Garden Party

July 22, 2011 in Health, Nutrition by Mary Ireland

I went to a garden party this week - a beautiful luncheon that Dr. Grandma hosted for her friends. We all had the opportunity to enjoy the beautiful flower garden as well as the delicious healthy lunch that she served. On the menu was tasty lettuce from her garden, a scrumptious chicken salad lightly dressed with olive oil, orange juice, and lemon juice (see recipe below), wonderful muffins and a lovely fruit salad with yogurt dip for dessert. It was a delightful and nutritious meal.

Meeting Dr. Grandma’s friends was a treat for me - a great group of wonderful ladies. The treat for all who attended was getting to go into Dr. Grandma’s vegetable garden and harvest all the veggies that we wanted – so generous of Dr. Grandma. Her gardening effort this year was a huge success with large heads of cauliflower ready to harvest, along with Brussels sprouts, lettuce, kale, collard greens, chard, tomatoes, turnips, beets, carrots, fennel, peas, beans and other vegetables growing abundantly.

Since I had been to the garden with Dr. Grandma once before, I was familiar with what veggies she had planted and their locations. As I pointed out different greens, I heard comments that particular greens were unfamiliar and a number of people had never eaten them before. I wasn’t surprised, since I really didn’t eat all that many green leafy vegetables when I was younger either.

I don’t know why I didn’t eat green leafy vegetables. Maybe they seemed like too much trouble – having to find fresh ones, wash them, steam them and then having to clean the steamer later. Maybe I just wasn’t familiar with the taste and thought I wouldn’t like them. Maybe it was just rebellion at being told everyone should eat at least one serving of a dark green leafy vegetable a day. I don’t know why. I ate other vegetables; I would eat salads sometimes, but I really didn’t get into the dark green leafy vegetables.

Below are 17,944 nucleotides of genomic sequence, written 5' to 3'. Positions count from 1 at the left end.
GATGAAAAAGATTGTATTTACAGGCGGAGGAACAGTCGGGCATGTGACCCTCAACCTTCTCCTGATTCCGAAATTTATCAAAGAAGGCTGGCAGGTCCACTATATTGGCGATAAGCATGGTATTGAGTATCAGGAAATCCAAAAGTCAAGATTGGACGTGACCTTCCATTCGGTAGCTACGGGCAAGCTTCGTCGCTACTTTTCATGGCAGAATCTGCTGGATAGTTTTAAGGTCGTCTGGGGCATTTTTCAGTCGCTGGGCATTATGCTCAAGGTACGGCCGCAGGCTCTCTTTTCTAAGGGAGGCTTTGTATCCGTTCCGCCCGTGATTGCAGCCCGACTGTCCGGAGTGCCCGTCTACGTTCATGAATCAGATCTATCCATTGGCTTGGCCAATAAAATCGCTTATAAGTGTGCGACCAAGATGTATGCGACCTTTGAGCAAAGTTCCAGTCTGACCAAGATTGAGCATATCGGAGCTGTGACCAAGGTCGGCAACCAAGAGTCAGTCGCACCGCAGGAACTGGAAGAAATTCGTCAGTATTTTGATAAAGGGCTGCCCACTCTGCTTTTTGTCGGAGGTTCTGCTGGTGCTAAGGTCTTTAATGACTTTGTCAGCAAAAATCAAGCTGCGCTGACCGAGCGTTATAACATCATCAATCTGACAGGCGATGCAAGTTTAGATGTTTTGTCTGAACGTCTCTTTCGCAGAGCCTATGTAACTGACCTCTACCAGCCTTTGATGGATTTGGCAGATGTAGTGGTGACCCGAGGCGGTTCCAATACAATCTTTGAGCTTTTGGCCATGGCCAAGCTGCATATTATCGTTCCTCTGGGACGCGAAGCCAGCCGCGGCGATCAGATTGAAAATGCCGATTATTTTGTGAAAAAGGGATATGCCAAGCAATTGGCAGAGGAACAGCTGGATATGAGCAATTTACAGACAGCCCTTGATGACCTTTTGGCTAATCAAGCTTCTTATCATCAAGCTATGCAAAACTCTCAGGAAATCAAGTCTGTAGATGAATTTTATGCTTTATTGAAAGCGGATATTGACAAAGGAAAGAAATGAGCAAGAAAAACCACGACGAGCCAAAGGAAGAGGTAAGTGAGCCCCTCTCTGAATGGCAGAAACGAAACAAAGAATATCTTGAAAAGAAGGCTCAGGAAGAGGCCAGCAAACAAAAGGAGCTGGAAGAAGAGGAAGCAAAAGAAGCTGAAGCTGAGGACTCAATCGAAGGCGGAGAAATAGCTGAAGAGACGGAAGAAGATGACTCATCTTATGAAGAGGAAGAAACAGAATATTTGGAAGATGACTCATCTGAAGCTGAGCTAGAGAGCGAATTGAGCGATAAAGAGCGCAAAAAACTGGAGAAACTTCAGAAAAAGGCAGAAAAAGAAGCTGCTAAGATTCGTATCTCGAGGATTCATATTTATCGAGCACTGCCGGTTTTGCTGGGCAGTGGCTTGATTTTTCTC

About ten years ago, the “perfect storm” occurred to precipitate my change. I was doing a lot of biking and the stress on my knee was taking its toll. My knee was frequently swollen and seem to hurt most of the time. And then I was diagnosed with osteopenia. I tried to increase my dairy intake, but the result was an abdomen that looked like I was six-months pregnant. (A little lactose intolerance.) A friend gave the advice, “Get your calcium the way that cows do – eat your greens.”

Another friend – the original Green Smoothie Girl – introduced me to collard greens, kale, chard, turnip greens, and beet greens. I began to change my eating habits and, being desperate to have my knee feel better, tried wheat grass juice and gave up dairy. So there were at least three different changes that I made to my eating style and -- wow -- what a difference it made. My knee felt great, the swelling subsided and I didn’t have to avoid most activities that would aggravate it and sideline me for weeks.

Another thing that I noticed almost immediately was that I didn't bruise as easily. I did know that vitamin K was helpful in blood coagulation - helping the blood to clot more quickly, but I really didn't know that all of those dark green leafy vegetables are loaded with vitamin K. And even though I have been researching data on nutrition and writing this blog for ten months, the information I found on vitamin K in the last couple of days is very surprising. The following bullet items give you an overview of vitamin K.

  • Vitamin K functions as a coenzyme during the synthesis of the biologically active form of a number of proteins involved in blood coagulation and bone metabolism. (Yes bone metabolism!)
  • Phylloquinone, known as K1, is the most common form of vitamin K. It is contained in dark green leafy vegetables and is typically the researchers' benchmark for vitamin K intake.
  • Another form of vitamin K—dihydrophylloquinone— is produced during the hydrogenation of oils such as soybean oil. Although as much as 30 percent of total vitamin K intake may come in the form of dihydrophylloquinone, it is 50% less biologically active than phylloquinone and shouldn't be considered an important source of vitamin K.